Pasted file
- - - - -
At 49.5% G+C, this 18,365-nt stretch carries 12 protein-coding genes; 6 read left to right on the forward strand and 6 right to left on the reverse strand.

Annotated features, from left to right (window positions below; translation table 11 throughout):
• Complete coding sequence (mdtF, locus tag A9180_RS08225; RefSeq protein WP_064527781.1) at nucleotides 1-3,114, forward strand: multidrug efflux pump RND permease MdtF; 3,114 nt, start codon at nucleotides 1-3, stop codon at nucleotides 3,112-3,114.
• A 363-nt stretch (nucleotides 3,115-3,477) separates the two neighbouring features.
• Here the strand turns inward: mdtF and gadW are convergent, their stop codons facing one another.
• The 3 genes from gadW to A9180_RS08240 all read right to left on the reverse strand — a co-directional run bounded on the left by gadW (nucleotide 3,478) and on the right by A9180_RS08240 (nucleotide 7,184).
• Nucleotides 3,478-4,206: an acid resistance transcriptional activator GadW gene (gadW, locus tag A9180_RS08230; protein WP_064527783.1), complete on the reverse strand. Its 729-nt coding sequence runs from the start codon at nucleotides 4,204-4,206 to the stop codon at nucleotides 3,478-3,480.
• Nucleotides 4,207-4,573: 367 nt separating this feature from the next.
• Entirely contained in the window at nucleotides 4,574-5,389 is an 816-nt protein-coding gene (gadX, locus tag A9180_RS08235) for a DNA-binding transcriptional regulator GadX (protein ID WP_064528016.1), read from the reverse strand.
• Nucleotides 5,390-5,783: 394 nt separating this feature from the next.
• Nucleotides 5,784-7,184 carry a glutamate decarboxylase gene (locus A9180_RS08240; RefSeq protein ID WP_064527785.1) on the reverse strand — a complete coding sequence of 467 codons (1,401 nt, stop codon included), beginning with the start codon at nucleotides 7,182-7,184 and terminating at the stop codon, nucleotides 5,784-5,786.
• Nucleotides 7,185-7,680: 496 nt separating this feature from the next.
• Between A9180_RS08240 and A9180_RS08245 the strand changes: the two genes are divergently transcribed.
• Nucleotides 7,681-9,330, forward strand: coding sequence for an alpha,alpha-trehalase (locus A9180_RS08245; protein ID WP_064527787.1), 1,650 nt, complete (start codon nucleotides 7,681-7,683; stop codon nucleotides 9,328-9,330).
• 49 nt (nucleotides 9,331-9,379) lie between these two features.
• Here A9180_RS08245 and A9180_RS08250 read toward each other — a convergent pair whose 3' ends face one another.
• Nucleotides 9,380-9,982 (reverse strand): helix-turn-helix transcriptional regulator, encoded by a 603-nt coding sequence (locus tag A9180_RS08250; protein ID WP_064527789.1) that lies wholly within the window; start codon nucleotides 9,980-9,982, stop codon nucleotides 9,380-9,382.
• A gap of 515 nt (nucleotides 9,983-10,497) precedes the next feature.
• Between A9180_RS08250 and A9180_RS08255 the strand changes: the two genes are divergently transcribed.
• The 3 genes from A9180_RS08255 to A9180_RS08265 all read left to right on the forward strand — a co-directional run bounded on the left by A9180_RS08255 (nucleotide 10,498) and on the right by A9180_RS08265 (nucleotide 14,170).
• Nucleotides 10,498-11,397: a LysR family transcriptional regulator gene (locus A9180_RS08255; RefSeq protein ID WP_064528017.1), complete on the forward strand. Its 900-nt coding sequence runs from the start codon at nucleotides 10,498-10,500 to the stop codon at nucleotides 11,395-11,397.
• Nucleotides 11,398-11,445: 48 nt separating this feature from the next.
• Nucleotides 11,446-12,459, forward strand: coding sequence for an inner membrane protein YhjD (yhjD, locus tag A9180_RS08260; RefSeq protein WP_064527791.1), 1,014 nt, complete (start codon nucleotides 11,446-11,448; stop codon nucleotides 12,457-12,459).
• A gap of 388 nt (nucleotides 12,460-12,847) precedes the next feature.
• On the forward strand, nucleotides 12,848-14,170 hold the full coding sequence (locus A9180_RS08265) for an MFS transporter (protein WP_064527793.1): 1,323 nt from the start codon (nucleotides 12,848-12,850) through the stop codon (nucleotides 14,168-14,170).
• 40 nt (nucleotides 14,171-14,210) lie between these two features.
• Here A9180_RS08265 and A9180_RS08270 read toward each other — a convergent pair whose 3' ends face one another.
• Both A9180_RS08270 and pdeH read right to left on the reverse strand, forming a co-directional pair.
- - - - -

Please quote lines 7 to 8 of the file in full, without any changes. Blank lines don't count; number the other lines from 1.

• Nucleotides 3,478-4,206: an acid resistance transcriptional activator GadW gene (gadW, locus tag A9180_RS08230; protein WP_064527783.1), complete on the reverse strand. Its 729-nt coding sequence runs from the start codon at nucleotides 4,204-4,206 to the stop codon at nucleotides 3,478-3,480.
• Nucleotides 4,207-4,573: 367 nt separating this feature from the next.